The Washington Post apparently has misfired in a political attack on former Alabama Supreme Court Chief Justice Roy Moore, now the GOP candidate for the Alabama Senate seat vacated by Attorney General Jeff Sessions.
The newspaper accused Moore of not reporting or paying taxes on compensation to which he was entitled but did not receive.
The Foundation for Moral Law, which was paying Moore as its president for the years at issue, said in a statement that all transactions and arrangements were reported fully to the IRS. The foundation then charged the reporters essentially were working on a political hit.
“For the Washington Post to state that Judge Moore secretly ‘collected’ monies he never received or that the Foundation failed to properly report its indebtedness to the IRS is false,” a statement from foundation officials charged. “Furthermore, the reporters responsible for the false and misleading articles on the foundation and Judge Moore have written 20 stories, jointly, since last year, 17 of which have been direct attacks on our president and conservative principles.
“Their agenda-driven bias is reflected in the articles on Judge Moore.”
The Post article, published Friday morning, stated “the promised back pay ‘was not reported to IRS as income.'”
But the foundation’s tax filings for 2011 and 2012 did report the obligation owed to Moore.
“Furthermore, everyone knows that you don’t pay taxes on money you didn’t receive,” the statement said.
“The Washington Post is trying to deceive the public as to wrongdoing that simply does not exist.”
If the Post was attacking Moore as the foundation described, it was the second such political attack on Moore that went awry.
WND reported last month NBC News anchor and political director Chuck Todd claimed that Moore, long known for his conservative values and strict originalist interpretation of the Constitution, “doesn’t appear to believe in the Constitution as it’s written.”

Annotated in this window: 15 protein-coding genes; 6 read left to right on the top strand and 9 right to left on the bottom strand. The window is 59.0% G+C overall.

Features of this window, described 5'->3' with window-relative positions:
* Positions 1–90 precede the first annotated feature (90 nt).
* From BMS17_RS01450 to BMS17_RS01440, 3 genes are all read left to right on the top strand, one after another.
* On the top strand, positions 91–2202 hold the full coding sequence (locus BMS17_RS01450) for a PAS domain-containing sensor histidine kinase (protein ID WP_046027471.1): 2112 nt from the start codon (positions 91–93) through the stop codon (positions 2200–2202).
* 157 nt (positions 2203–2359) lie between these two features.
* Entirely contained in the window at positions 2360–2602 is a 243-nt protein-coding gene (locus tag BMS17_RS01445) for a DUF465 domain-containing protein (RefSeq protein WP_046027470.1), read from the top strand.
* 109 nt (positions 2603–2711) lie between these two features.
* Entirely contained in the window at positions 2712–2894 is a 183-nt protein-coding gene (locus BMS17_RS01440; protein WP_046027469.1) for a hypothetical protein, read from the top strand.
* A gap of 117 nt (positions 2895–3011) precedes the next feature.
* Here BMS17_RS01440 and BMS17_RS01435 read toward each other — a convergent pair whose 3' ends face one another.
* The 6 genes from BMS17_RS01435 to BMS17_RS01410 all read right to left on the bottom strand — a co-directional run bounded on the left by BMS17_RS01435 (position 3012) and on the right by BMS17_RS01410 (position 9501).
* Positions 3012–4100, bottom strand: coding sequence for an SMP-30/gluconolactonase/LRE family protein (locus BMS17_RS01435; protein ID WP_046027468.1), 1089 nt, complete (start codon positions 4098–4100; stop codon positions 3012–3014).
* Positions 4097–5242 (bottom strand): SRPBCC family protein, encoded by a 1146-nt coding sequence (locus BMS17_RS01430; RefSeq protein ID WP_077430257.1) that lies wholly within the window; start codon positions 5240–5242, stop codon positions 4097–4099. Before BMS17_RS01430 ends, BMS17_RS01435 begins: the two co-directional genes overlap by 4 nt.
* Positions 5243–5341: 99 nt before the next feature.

Todd played a brief clip of the former Alabama Supreme Court chief justice stating: “Our rights don’t come from government, they don’t come from the Bill of Rights. They come from Almighty God.”
Todd commented: “Roy Moore, where the phrase ‘Christian conservative’ doesn’t even begin to describe him, could very well be your next senator. If you don’t understand just how freaked out some folks in the GOP and the White House are, then you don’t know Roy Moore. First off, he doesn’t appear to believe in the Constitution as it’s written.”
The Post reported Friday that several advisers it consulted said taxes may have been due on planned payments to Moore even though they were not made, but it would take an IRS ruling to determine that for a fact.
The dispute is about Moore’s work for the Foundation for Moral Law between his stints at chief justice of Alabama’s Supreme Court.
He was given a note regarding about $500,000 in “back pay, the Post reported, because the charity did not pay his full salary for a number of years.”
“Five tax law and accounting specialists said it appears the guaranteed payment should have been reported as compensation, a disclosure that would have triggered a federal tax bill of more than $100,000,” the Post said.
The Post quoted David Walker, a tax law professor at Boston University, saying it was “a significant possibility” that taxes were due on those promises of payment.
The foundation statement, released Friday by attorney John Eidsmore, was from Judge John Bentley, a board member, to “set the record straight.”
First Moore worked from 2004 to 2007 without “any” salary, he said. Then his salary was set at $180,000, but he wasn’t generally paid that, with his average from 2007 to 2012 about $85,000.
In 2011, an agreement was reached that acknowledged the shortfall and secured it with a promissory note and second mortgage on the foundation’s building.
“That document was filed as a public record in Montgomery and thus was not an ‘undisclosed deal’ as stated in the Washington Post headline. The arrearage was also reported in the foundation’s federal tax filing. To this date, that note and mortgage remain unpaid,” the statement said.
Payments stopped when Moore returned to the court bench in 2013.
Moore victory ‘a message’ to Republicans
Moore – whose opponent in the December election, Democrat Doug Jones, said one of his highest priorities is absolute affirmation of abortion – defeated Sen. Luther Strange, the primary candidate handpicked for the nomination by Washington’s GOP establishment.
Twice elected chief justice of Alabama and twice removed for refusing to follow federal court orders on the Ten Commandments and same-sex marriage, Moore defeated Strange by roughly 10 percentage points. Strange was appointed to the seat earlier this year by disgraced former Gov. Robert Bentley following the confirmation of former Sen. Jeff Sessions as attorney general.
Not only did Moore win easily, he overcame millions of dollars in attack ads from the Senate Leadership Fund, which is closely aligned with Senate Majority Leader Mitch McConnell. Moore also won despite President Trump’s active support for Strange.
WND commentator Michael Brown said the election victory “sends a message to the GOP establishment from fed-up Republicans across the country: ‘We’ve had it with your compromising and your political games. We’ve had it with career politicians in general. You represent what we reject. You represent one of the major reasons we voted for Donald Trump. Your time in D.C. is over.'”